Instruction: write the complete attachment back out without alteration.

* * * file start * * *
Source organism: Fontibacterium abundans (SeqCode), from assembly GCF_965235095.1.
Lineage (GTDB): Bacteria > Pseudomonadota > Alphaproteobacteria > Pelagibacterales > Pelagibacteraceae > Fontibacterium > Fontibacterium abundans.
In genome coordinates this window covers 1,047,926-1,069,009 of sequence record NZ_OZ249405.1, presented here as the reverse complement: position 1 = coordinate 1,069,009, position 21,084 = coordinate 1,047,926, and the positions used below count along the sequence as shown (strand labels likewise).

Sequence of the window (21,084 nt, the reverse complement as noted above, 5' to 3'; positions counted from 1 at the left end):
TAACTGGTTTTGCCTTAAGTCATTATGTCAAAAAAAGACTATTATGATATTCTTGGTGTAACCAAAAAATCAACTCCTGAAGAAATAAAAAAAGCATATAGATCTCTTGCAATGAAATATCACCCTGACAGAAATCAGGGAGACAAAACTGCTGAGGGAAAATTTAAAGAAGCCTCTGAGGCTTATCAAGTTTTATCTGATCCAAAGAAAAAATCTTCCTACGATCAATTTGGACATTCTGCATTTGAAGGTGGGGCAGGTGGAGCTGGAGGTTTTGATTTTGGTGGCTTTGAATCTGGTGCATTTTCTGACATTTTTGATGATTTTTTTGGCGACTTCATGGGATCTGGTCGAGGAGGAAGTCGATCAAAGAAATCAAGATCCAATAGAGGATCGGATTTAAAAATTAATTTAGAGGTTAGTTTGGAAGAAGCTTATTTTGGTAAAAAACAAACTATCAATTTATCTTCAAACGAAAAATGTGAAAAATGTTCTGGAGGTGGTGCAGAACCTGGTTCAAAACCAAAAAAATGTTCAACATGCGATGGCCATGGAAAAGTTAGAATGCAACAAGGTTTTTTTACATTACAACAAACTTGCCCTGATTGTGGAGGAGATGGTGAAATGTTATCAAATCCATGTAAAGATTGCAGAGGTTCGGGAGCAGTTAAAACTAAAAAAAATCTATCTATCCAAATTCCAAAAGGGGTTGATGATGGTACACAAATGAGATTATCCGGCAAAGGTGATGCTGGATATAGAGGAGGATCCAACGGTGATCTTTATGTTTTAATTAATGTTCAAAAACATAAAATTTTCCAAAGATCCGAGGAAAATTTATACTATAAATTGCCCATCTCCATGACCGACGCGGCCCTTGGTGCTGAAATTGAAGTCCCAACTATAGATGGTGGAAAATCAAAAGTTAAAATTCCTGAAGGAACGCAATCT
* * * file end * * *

Source organism: Fontibacterium abundans (SeqCode), from assembly GCF_965235095.1.
Lineage (GTDB): Bacteria > Pseudomonadota > Alphaproteobacteria > Pelagibacterales > Pelagibacteraceae > Fontibacterium > Fontibacterium abundans.
In genome coordinates this window covers 1,047,926-1,069,009 of sequence record NZ_OZ249405.1, presented here as the reverse complement: position 1 = coordinate 1,069,009, position 21,084 = coordinate 1,047,926, and the positions used below count along the sequence as shown (strand labels likewise).

Sequence of the window (21,084 nt, the reverse complement as noted above, 5' to 3'; positions counted from 1 at the left end):
TAACTGGTTTTGCCTTAAGTCATTATGTCAAAAAAAGACTATTATGATATTCTTGGTGTAACCAAAAAATCAACTCCTGAAGAAATAAAAAAAGCATATAGATCTCTTGCAATGAAATATCACCCTGACAGAAATCAGGGAGACAAAACTGCTGAGGGAAAATTTAAAGAAGCCTCTGAGGCTTATCAAGTTTTATCTGATCCAAAGAAAAAATCTTCCTACGATCAATTTGGACATTCTGCATTTGAAGGTGGGGCAGGTGGAGCTGGAGGTTTTGATTTTGGTGGCTTTGAATCTGGTGCATTTTCTGACATTTTTGATGATTTTTTTGGCGACTTCATGGGATCTGGTCGAGGAGGAAGTCGATCAAAGAAATCAAGATCCAATAGAGGATCGGATTTAAAAATTAATTTAGAGGTTAGTTTGGAAGAAGCTTATTTTGGTAAAAAACAAACTATCAATTTATCTTCAAACGAAAAATGTGAAAAATGTTCTGGAGGTGGTGCAGAACCTGGTTCAAAACCAAAAAAATGTTCAACATGCGATGGCCATGGAAAAGTTAGAATGCAACAAGGTTTTTTTACATTACAACAAACTTGCCCTGATTGTGGAGGAGATGGTGAAATGTTATCAAATCCATGTAAAGATTGCAGAGGTTCGGGAGCAGTTAAAACTAAAAAAAATCTATCTATCCAAATTCCAAAAGGGGTTGATGATGGTACACAAATGAGATTATCCGGCAAAGGTGATGCTGGATATAGAGGAGGATCCAACGGTGATCTTTATGTTTTAATTAATGTTCAAAAACATAAAATTTTCCAAAGATCCGAGGAAAATTTATACTATAAATTGCCCATCTCCATGACCGACGCGGCCCTTGGTGCTGAAATTGAAGTCCCAACTATAGATGGTGGAAAATCAAAAGTTAAAATTCCTGAAGGAACGCAATCT